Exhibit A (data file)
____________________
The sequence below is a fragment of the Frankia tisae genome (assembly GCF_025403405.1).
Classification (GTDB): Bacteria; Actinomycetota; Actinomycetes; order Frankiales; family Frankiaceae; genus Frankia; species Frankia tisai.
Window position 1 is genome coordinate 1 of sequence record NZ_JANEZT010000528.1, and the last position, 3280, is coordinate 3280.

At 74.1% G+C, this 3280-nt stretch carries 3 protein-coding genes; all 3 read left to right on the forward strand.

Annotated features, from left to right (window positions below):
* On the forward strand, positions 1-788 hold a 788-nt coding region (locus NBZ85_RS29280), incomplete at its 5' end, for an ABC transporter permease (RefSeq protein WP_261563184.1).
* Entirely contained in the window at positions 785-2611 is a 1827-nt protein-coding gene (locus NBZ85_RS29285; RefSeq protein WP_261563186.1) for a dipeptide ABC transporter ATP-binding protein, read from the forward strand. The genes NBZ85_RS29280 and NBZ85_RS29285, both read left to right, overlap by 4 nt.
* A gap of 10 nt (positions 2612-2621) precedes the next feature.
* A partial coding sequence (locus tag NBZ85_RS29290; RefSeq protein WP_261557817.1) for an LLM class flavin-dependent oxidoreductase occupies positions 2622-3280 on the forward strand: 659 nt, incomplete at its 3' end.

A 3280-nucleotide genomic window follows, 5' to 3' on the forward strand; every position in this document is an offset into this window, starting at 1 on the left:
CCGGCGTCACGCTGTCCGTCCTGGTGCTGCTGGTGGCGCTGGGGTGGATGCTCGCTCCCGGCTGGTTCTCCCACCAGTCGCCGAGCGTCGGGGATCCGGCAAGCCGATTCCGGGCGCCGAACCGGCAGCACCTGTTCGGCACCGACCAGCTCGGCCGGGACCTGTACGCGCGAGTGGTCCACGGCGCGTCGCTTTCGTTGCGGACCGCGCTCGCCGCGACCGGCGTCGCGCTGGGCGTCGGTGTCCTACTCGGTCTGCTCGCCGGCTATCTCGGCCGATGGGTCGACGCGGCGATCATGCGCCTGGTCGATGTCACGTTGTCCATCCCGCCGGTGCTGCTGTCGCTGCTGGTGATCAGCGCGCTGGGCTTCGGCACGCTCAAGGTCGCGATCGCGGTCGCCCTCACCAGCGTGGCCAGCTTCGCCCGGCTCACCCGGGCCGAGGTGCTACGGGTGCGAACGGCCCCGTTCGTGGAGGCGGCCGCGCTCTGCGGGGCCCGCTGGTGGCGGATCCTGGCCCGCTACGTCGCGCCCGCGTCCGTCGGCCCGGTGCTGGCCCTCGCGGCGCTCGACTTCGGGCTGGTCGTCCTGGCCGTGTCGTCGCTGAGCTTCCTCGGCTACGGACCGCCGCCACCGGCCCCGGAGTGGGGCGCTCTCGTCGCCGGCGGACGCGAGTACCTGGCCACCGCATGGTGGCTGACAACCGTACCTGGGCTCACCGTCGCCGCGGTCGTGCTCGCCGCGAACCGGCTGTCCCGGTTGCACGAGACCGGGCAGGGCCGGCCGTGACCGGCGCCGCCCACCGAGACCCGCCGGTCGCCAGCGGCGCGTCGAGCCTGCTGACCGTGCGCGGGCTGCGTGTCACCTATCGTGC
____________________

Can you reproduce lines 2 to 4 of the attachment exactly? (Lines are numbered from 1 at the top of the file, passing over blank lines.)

Classification (GTDB): Bacteria; Actinomycetota; Actinomycetes; order Frankiales; family Frankiaceae; genus Frankia; species Frankia tisai.
Window position 1 is genome coordinate 1 of sequence record NZ_JANEZT010000528.1, and the last position, 3280, is coordinate 3280.

At 74.1% G+C, this 3280-nt stretch carries 3 protein-coding genes; all 3 read left to right on the forward strand.